For sure, carbon fiber has been a huge boon for the development of lightweight, high performance bikes. But unlike the metal bikes before them, damage to a carbon component is not so easy to detect & their failure after being damaged is even harder to predict. So Belgian startup REIN4CED has developed a new type of carbon composite, reinforced with steel fibers. The new composite remains lightweight & flexible to build with, but results in a material with better impact resistance and improved integrity following local damage.
REIN4CED steel-fiber impact-resistant carbon composite
For many cyclists, perceived fragility and the often catastrophic failure mode of tradition carbon fiber remains off-putting. While carbon construction methods have improved by leaps and bounds over the last decade or so, we still occasionally see a carbon component explode or see one recalled due to increased risk of failure. Sure, for the most part failures result from specific crash damage. Or parts fail from stress beyond a component’s design intent, or sometimes just a manufacturing issue. But that fragility or ‘fear of failure’ has limited carbon application. And it has meant that carbon fiber seems less appropriate in the eyes of many cyclists for day-to-day commuting bikes or those expected to get more regular abuse.
So that’s where REIN4CED’s steel-reinforced carbon composite comes in. REIN4CED developed the material based on research into a more ductile and damage-resistant composite. The resulting steel-reinforced composite is much more durable than a typical carbon+resin composite. At the same time it retains light weight and similar structural characteristics. Put simply, REIN4CED inserts a small amount of “dedicatedly developed steel fibers applied on specific locations in the material”.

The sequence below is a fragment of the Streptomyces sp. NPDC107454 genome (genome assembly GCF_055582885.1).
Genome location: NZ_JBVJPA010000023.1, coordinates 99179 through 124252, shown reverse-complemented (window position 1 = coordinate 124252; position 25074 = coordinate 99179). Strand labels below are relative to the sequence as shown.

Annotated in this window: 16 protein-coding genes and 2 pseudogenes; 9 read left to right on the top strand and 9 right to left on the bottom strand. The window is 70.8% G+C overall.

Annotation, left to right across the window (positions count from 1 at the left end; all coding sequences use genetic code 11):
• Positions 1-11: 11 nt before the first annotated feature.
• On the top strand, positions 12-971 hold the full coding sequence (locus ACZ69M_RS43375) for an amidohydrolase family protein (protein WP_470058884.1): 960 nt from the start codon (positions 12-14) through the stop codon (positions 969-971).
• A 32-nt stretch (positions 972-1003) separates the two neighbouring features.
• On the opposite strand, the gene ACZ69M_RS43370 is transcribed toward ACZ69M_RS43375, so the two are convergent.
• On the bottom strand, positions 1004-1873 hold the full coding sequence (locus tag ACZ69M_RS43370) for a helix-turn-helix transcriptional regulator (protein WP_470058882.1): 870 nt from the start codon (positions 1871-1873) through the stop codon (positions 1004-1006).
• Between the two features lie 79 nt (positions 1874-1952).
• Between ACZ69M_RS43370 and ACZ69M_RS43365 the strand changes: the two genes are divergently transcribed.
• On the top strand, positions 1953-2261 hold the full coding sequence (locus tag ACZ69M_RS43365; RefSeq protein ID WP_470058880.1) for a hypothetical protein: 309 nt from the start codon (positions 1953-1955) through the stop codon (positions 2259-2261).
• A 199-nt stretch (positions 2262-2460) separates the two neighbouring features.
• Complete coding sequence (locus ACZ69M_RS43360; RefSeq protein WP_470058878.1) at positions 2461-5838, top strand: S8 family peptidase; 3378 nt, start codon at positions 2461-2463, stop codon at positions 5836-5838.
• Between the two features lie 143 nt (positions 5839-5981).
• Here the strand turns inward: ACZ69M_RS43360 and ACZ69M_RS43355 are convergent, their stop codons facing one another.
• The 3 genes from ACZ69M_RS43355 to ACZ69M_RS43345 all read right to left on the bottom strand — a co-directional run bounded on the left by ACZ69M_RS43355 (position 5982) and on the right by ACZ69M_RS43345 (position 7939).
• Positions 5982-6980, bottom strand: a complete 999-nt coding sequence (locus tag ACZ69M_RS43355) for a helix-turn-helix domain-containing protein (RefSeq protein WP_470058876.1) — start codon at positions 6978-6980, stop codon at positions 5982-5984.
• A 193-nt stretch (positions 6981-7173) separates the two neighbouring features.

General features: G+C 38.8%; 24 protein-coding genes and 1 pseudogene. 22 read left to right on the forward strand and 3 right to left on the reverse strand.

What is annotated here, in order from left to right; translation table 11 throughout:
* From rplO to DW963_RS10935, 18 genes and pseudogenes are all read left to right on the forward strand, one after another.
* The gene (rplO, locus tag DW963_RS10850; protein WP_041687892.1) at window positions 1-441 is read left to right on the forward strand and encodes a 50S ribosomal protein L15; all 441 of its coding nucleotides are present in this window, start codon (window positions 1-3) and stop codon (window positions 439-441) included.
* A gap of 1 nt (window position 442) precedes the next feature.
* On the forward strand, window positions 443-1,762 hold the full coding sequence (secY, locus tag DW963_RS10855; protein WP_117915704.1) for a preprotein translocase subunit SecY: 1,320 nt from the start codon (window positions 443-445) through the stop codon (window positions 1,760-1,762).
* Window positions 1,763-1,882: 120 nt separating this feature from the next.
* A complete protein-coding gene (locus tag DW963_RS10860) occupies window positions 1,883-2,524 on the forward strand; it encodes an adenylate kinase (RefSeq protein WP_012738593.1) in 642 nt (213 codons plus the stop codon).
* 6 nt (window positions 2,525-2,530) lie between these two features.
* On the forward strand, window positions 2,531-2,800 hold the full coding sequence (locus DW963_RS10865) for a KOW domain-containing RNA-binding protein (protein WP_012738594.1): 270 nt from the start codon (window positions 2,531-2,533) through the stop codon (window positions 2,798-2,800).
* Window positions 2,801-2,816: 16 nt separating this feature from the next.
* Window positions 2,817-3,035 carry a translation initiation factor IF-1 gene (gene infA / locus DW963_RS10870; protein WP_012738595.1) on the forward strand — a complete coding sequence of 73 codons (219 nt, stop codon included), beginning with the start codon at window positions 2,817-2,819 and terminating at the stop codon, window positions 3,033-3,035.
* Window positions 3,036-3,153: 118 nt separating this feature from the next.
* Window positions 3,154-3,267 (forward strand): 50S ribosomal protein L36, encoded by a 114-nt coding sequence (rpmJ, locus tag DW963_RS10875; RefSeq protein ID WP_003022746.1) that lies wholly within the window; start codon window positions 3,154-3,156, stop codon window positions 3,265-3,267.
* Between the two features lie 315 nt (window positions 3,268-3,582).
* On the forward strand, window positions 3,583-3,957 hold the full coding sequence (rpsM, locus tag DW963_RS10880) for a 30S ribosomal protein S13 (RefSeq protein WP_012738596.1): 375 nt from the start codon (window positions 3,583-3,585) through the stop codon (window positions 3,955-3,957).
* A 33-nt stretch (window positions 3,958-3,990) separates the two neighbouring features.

The result is that the new REIN4CED composite acts more like a metal following an impact than traditional carbon. Hit it with something and you get a local and visible dent that “barely reduces the frame strength”. With most of structural integrity intact, sudden frame failure instance should decrease. And damage becomes more easily detectable so a cyclist will know that a part needs to be repaired or replaced.
Building bikes from REIN4CED steel-carbon composite
The trick to it all seems to be the automated material production. Mixing the steel fibers into the matrix yields the added impact resistance benefit without significantly impacting weight or workability of something like a prepreg raw material. Conventional carbon production remains very separate of the actual product manufacturing. But, it seems that REIN4CED requires a more closely combined production process. So together with the material they have developed a fully automated manufacturing process that would start with the raw carbon, steel & resin materials and output the final frame or fork, for example. So they have already started to work with a few bike brands. And are now looking to ramp up some new European production soon.
The most recent news is that REIN4CED has just acquired a big influx of funding. They are now tasked with setting up their pilot production plant in Belgium in 2018, making what they are calling “unbreakable composite bicycle frames”